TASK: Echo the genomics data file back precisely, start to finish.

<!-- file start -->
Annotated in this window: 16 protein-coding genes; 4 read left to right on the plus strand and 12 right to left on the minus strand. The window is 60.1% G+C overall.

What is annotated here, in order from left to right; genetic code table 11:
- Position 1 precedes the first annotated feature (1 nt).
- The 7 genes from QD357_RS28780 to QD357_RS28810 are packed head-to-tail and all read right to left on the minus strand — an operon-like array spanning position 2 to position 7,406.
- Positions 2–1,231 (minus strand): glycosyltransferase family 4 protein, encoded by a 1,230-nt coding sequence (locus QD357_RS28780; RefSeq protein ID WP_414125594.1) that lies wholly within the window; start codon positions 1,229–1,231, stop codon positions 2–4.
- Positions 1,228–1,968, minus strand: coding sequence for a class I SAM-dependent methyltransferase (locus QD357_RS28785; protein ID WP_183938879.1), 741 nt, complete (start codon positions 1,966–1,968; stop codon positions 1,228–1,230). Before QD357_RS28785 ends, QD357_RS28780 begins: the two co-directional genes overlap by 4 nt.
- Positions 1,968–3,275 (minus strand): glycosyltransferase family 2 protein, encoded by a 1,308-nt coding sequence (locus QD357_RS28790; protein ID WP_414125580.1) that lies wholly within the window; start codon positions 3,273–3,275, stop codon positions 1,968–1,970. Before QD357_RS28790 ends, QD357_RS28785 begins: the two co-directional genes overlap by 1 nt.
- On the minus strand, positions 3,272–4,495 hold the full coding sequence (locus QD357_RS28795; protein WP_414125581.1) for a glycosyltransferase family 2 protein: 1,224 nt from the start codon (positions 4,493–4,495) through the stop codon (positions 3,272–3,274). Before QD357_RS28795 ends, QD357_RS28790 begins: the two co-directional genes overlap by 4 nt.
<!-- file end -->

Annotated in this window: 16 protein-coding genes; 4 read left to right on the plus strand and 12 right to left on the minus strand. The window is 60.1% G+C overall.

What is annotated here, in order from left to right; genetic code table 11:
- Position 1 precedes the first annotated feature (1 nt).
- The 7 genes from QD357_RS28780 to QD357_RS28810 are packed head-to-tail and all read right to left on the minus strand — an operon-like array spanning position 2 to position 7,406.
- Positions 2–1,231 (minus strand): glycosyltransferase family 4 protein, encoded by a 1,230-nt coding sequence (locus QD357_RS28780; RefSeq protein ID WP_414125594.1) that lies wholly within the window; start codon positions 1,229–1,231, stop codon positions 2–4.
- Positions 1,228–1,968, minus strand: coding sequence for a class I SAM-dependent methyltransferase (locus QD357_RS28785; protein ID WP_183938879.1), 741 nt, complete (start codon positions 1,966–1,968; stop codon positions 1,228–1,230). Before QD357_RS28785 ends, QD357_RS28780 begins: the two co-directional genes overlap by 4 nt.
- Positions 1,968–3,275 (minus strand): glycosyltransferase family 2 protein, encoded by a 1,308-nt coding sequence (locus QD357_RS28790; protein ID WP_414125580.1) that lies wholly within the window; start codon positions 3,273–3,275, stop codon positions 1,968–1,970. Before QD357_RS28790 ends, QD357_RS28785 begins: the two co-directional genes overlap by 1 nt.
- On the minus strand, positions 3,272–4,495 hold the full coding sequence (locus QD357_RS28795; protein WP_414125581.1) for a glycosyltransferase family 2 protein: 1,224 nt from the start codon (positions 4,493–4,495) through the stop codon (positions 3,272–3,274). Before QD357_RS28795 ends, QD357_RS28790 begins: the two co-directional genes overlap by 4 nt.